Wednesday marks the 47th anniversary of the Roe v. Wade decision, the landmark court case that legalized abortion nationwide, though the law faces serious challenges in the months ahead.
In March, the Supreme Court will rule on the constitutionality of Louisiana's new abortion law, which requires that physicians performing abortions have admitting privileges at a nearby hospital.
The case is significant as it will be the first abortion case heard since Justice Brett Kavanaugh replaced Anthony Kennedy on the high court. Additionally, more than 200 Republican lawmakers are pushing for the justices to use the case – June Medical Services v. Gee – to overturn Roe v. Wade once and for all.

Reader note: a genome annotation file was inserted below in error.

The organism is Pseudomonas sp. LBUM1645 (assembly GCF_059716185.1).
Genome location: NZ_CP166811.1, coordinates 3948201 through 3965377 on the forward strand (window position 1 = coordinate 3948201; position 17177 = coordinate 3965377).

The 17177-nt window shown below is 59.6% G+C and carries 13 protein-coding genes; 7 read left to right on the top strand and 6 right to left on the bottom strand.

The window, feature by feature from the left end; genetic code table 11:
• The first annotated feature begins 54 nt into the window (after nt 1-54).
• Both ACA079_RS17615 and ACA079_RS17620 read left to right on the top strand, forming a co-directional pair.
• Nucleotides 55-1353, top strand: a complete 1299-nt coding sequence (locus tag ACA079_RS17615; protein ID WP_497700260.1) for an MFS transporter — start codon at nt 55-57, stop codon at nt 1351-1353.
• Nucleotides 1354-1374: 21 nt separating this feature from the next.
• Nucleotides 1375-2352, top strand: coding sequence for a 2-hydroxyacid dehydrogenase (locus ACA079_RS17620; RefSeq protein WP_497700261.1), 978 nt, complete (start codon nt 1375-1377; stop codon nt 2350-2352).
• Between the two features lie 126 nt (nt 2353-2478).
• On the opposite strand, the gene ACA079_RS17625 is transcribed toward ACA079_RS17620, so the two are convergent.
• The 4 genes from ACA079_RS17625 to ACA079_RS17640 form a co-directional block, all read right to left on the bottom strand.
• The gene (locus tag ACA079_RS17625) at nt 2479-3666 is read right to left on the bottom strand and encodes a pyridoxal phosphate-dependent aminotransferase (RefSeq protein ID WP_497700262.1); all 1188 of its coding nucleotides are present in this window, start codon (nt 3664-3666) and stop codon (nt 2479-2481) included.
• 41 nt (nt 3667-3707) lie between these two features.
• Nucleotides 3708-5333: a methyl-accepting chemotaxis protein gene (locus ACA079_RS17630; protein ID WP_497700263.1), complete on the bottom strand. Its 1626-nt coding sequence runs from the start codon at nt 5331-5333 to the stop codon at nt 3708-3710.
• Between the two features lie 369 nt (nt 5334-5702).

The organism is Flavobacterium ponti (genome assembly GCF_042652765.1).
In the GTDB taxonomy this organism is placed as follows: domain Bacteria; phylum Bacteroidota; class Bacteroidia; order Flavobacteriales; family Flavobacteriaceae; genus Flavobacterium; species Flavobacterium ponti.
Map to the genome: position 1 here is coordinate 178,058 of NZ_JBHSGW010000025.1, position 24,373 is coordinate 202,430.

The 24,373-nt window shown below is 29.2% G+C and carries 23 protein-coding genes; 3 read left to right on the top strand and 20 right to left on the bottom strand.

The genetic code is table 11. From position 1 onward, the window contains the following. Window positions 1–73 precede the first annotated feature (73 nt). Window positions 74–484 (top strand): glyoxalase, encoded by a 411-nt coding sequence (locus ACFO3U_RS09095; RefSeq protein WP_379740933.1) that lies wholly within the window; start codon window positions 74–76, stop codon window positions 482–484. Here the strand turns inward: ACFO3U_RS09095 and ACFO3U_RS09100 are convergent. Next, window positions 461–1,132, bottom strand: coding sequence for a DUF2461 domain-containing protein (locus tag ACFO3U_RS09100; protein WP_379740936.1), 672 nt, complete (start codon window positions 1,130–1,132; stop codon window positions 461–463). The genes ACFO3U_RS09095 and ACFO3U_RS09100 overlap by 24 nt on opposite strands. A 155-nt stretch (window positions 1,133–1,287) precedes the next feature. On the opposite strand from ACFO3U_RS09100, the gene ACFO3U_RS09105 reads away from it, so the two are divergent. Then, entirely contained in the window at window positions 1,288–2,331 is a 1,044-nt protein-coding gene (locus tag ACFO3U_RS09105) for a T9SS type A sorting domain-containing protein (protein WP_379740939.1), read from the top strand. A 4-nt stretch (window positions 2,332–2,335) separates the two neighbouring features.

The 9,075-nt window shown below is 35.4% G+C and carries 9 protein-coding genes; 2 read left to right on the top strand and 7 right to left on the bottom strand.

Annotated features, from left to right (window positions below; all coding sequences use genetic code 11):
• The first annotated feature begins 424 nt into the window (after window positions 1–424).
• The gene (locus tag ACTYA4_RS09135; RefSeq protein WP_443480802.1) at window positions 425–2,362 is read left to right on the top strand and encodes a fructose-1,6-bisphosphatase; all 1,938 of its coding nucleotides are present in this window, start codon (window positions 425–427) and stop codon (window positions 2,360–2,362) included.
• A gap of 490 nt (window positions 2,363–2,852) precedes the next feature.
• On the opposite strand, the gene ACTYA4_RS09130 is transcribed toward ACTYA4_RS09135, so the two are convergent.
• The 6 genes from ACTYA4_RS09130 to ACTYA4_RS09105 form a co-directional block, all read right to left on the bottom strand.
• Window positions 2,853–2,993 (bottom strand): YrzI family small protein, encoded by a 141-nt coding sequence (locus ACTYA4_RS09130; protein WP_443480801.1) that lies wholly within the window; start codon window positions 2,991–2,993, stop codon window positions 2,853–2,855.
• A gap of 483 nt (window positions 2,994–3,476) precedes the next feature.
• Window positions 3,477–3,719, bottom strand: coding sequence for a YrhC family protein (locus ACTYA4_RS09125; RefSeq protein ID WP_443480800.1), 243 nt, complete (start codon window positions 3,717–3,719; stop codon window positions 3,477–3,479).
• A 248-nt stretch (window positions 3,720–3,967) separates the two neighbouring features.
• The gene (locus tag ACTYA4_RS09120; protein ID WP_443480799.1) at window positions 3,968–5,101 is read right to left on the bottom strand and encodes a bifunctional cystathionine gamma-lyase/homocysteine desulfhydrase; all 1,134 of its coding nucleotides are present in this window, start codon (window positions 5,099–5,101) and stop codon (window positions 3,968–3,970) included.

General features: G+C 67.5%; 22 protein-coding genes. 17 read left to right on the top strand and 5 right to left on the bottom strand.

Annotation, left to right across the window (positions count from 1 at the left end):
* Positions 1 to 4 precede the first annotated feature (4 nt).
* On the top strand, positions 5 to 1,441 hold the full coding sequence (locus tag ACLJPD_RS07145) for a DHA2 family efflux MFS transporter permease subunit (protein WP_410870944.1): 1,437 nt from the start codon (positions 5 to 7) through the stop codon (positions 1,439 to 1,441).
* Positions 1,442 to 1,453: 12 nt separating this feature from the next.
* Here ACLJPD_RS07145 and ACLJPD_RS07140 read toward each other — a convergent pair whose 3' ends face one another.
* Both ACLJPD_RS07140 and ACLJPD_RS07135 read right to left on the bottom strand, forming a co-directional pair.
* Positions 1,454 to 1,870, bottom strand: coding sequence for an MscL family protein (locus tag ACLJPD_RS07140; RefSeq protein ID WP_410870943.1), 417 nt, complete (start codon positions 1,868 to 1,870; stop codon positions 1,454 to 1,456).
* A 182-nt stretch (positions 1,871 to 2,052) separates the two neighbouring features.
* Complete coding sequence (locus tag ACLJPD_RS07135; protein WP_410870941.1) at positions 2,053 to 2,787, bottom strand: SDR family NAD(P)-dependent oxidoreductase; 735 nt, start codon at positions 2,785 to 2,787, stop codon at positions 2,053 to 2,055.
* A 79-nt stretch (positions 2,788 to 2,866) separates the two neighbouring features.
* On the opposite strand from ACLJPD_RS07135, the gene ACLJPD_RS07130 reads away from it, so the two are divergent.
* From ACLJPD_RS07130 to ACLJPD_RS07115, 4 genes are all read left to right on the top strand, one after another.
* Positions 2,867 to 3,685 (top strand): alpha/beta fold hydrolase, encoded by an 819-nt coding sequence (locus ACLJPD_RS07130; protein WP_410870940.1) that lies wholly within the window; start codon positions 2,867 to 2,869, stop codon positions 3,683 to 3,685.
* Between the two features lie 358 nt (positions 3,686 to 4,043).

"Forty-six years after Roe was decided, it remains a radically unsettled precedent," the lawmakers said in a brief filed Jan. 2.
"[Planned Parenthood of Southeastern Pennsylvania v. Casey] clearly did not settle the abortion issue, and it is time for the Court to take it up again."
A number of states have passed restrictive abortion laws, including Alabama, Arkansas, Georgia, Indiana, Kentucky, Louisiana, Mississippi, Missouri, North Dakota, Ohio, and Utah.
"The situation would be much worse if the federal right is limited or overturned," Elisabeth Smith of the Center for Reproductive Rights, an abortion-rights legal advocacy group, told NPR.
For now, "abortion is still legal. Every state has at least one abortion clinic," Smith adds.
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